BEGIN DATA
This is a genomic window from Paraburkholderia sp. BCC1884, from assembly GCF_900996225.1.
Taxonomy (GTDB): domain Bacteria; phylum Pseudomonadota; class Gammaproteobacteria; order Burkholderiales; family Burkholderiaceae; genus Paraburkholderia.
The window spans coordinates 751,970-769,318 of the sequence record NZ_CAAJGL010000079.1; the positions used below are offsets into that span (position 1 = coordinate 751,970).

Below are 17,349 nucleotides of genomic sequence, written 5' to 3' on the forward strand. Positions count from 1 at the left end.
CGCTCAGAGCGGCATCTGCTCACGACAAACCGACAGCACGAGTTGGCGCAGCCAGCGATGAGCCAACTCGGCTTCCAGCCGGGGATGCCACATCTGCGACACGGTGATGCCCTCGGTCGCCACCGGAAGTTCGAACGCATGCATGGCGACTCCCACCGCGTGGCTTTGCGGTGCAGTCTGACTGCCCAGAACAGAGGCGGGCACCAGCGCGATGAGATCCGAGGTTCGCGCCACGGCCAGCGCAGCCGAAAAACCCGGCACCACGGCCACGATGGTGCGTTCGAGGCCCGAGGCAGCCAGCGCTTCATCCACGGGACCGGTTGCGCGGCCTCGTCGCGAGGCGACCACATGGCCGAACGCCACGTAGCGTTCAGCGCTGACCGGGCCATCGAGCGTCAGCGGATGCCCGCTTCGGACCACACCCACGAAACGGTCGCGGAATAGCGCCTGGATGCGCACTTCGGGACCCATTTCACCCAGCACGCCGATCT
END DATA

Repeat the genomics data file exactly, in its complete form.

This is a genomic window from Paraburkholderia sp. BCC1884, from assembly GCF_900996225.1.
Taxonomy (GTDB): domain Bacteria; phylum Pseudomonadota; class Gammaproteobacteria; order Burkholderiales; family Burkholderiaceae; genus Paraburkholderia.
The window spans coordinates 751,970-769,318 of the sequence record NZ_CAAJGL010000079.1; the positions used below are offsets into that span (position 1 = coordinate 751,970).

Below are 17,349 nucleotides of genomic sequence, written 5' to 3' on the forward strand. Positions count from 1 at the left end.
CGCTCAGAGCGGCATCTGCTCACGACAAACCGACAGCACGAGTTGGCGCAGCCAGCGATGAGCCAACTCGGCTTCCAGCCGGGGATGCCACATCTGCGACACGGTGATGCCCTCGGTCGCCACCGGAAGTTCGAACGCATGCATGGCGACTCCCACCGCGTGGCTTTGCGGTGCAGTCTGACTGCCCAGAACAGAGGCGGGCACCAGCGCGATGAGATCCGAGGTTCGCGCCACGGCCAGCGCAGCCGAAAAACCCGGCACCACGGCCACGATGGTGCGTTCGAGGCCCGAGGCAGCCAGCGCTTCATCCACGGGACCGGTTGCGCGGCCTCGTCGCGAGGCGACCACATGGCCGAACGCCACGTAGCGTTCAGCGCTGACCGGGCCATCGAGCGTCAGCGGATGCCCGCTTCGGACCACACCCACGAAACGGTCGCGGAATAGCGCCTGGATGCGCACTTCGGGACCCATTTCACCCAGCACGCCGATCT